August and September are common months for soil sampling as growers analyse their soils following harvest and before
planting the next crop.
“Increasingly soil sampling is becoming an all year-round activity rather than the traditional post-harvest peak, August and September however still remain the busiest months”, explains Rory Geldard from NRM. “We spend a lot of time at this point in the year discussing soil analysis tactics with growers, there are some common questions that come up”.
Key points to consider when planning post-harvest sampling:
1. Which fields to sample. Fields should be sampled every 3-5 years, so sampling one quarter of the farm each year
spreads the workload out evenly. Make a sampling plan around this, which fits into your crop rotation and manure applications.
2. How many samples to take within a field. As a general rule of thumb one sample should be taken for each area
you are going to manage. This area could be the whole field, a soil type zone, or each hectare. In larger fields we would recommend splitting the field down to get a more accurate picture, take a minimum of 1 sample every 5 hectares.
3. What to analyse for. The traditional default analysis has always been P, K, Mg & pH, but more and more professional growers see the value of adding analysis such as trace elements, organic matter, soil carbon or soil texture to this.
4. Have you got the right tools. Don’t forget you bucket and trowel! Soil corers are employed by many professional
samplers, enabling consistent sampling depth, but sampling to the appropriate depth can still be achieved with a traditional trowel.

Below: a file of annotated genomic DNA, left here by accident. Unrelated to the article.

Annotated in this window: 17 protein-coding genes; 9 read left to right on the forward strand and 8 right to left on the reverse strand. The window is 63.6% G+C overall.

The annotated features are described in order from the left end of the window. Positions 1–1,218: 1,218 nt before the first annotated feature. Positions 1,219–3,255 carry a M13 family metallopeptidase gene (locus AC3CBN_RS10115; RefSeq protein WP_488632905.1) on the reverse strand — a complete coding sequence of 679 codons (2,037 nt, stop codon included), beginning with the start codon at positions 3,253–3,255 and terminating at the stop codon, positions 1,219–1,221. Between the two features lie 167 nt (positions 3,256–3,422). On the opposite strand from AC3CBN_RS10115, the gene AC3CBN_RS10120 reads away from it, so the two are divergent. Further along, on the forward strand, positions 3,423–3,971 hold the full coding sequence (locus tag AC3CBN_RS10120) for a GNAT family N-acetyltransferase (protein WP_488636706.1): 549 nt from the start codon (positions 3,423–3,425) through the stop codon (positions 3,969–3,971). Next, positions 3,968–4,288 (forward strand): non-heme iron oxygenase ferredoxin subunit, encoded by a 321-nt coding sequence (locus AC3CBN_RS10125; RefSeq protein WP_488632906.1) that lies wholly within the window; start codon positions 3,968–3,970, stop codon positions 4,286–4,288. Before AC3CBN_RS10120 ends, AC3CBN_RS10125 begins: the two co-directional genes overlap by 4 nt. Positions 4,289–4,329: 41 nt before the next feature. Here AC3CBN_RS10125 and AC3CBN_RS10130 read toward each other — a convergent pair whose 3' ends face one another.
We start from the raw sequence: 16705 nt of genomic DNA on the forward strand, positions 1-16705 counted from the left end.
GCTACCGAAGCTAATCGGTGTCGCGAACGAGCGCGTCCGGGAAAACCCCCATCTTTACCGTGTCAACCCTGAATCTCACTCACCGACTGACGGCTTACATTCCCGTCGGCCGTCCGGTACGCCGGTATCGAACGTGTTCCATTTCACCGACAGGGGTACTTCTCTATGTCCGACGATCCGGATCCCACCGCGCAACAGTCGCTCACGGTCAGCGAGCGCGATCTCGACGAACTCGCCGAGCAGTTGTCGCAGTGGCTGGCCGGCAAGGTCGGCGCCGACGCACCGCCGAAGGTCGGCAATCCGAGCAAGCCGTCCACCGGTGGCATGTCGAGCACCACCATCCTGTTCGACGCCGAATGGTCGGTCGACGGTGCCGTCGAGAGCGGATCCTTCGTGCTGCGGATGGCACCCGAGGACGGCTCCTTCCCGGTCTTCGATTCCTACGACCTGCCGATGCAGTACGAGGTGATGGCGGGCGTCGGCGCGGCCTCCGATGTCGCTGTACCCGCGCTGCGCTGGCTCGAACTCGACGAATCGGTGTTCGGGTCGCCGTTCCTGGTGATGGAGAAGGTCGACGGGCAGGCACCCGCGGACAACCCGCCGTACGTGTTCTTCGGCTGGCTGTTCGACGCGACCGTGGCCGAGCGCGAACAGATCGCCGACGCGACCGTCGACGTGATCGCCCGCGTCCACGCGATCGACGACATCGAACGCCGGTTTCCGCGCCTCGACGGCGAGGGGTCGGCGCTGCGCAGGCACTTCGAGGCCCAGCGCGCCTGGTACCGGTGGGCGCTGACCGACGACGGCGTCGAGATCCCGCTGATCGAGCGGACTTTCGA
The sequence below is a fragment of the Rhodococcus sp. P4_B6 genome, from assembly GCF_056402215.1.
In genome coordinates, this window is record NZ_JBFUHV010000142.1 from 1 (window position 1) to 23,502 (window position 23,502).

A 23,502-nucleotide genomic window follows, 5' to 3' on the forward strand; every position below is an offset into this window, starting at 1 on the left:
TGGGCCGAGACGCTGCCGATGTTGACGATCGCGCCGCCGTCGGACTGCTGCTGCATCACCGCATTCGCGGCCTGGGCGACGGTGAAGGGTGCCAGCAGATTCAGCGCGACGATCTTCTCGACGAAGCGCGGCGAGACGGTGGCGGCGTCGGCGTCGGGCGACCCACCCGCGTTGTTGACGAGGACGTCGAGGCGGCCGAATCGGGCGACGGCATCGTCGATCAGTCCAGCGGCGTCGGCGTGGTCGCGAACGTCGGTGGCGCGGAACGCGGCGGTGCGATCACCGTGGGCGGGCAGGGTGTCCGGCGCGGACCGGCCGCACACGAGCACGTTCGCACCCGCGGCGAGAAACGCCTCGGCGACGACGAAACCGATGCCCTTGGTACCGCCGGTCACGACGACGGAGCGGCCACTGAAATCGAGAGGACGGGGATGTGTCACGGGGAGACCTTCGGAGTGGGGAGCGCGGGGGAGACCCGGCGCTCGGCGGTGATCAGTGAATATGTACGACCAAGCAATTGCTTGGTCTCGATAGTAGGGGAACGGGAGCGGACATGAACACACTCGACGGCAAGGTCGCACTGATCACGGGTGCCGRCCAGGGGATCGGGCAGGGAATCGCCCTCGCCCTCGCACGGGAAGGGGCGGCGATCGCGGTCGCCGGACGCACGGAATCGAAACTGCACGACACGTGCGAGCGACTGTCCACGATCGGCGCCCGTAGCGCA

5. Get prepared before entering the field. Make sure you speak to our customer support team so we can send you sampling bags, sample paperwork and delivery boxes. Remember it is always easier to write the labels on the sample bags before they have soil in them!
6. Make arrangements with your laboratory. Once you have completed the sampling, notify us and we will arrange our courier to collect these samples direct from your door.
7. If using a sampling partner, plan early. Being prepared and communicating your requirements to a sampling partner may mean sampling is done earlier, and you get results back more quickly. This will give you advantage of making timely decisions, and getting ahead at a busy time of the year.
8. Use the data! The proven benefits of accurate soil analysis can only be realised when the data is used. The value is
not in the numbers reported, but in the business decisions that can made.
FACTS qualified agronomists and arable advisors can advise on these topics and will be able to provide further advice specific to individual farm and crop situations.
“With so much happening on farm at this time of year, taking and submitting soil samples needs to be a smooth and easy process. Our focus has always been on delivering a high-quality service and first-class customer support. This focus starts from the point of taking samples and run all the way through to receiving results” comments Mr Geldard.
For more information or to discuss how we can help you achieve a smooth sampling process contact Rory on email@example.com or 07917 064591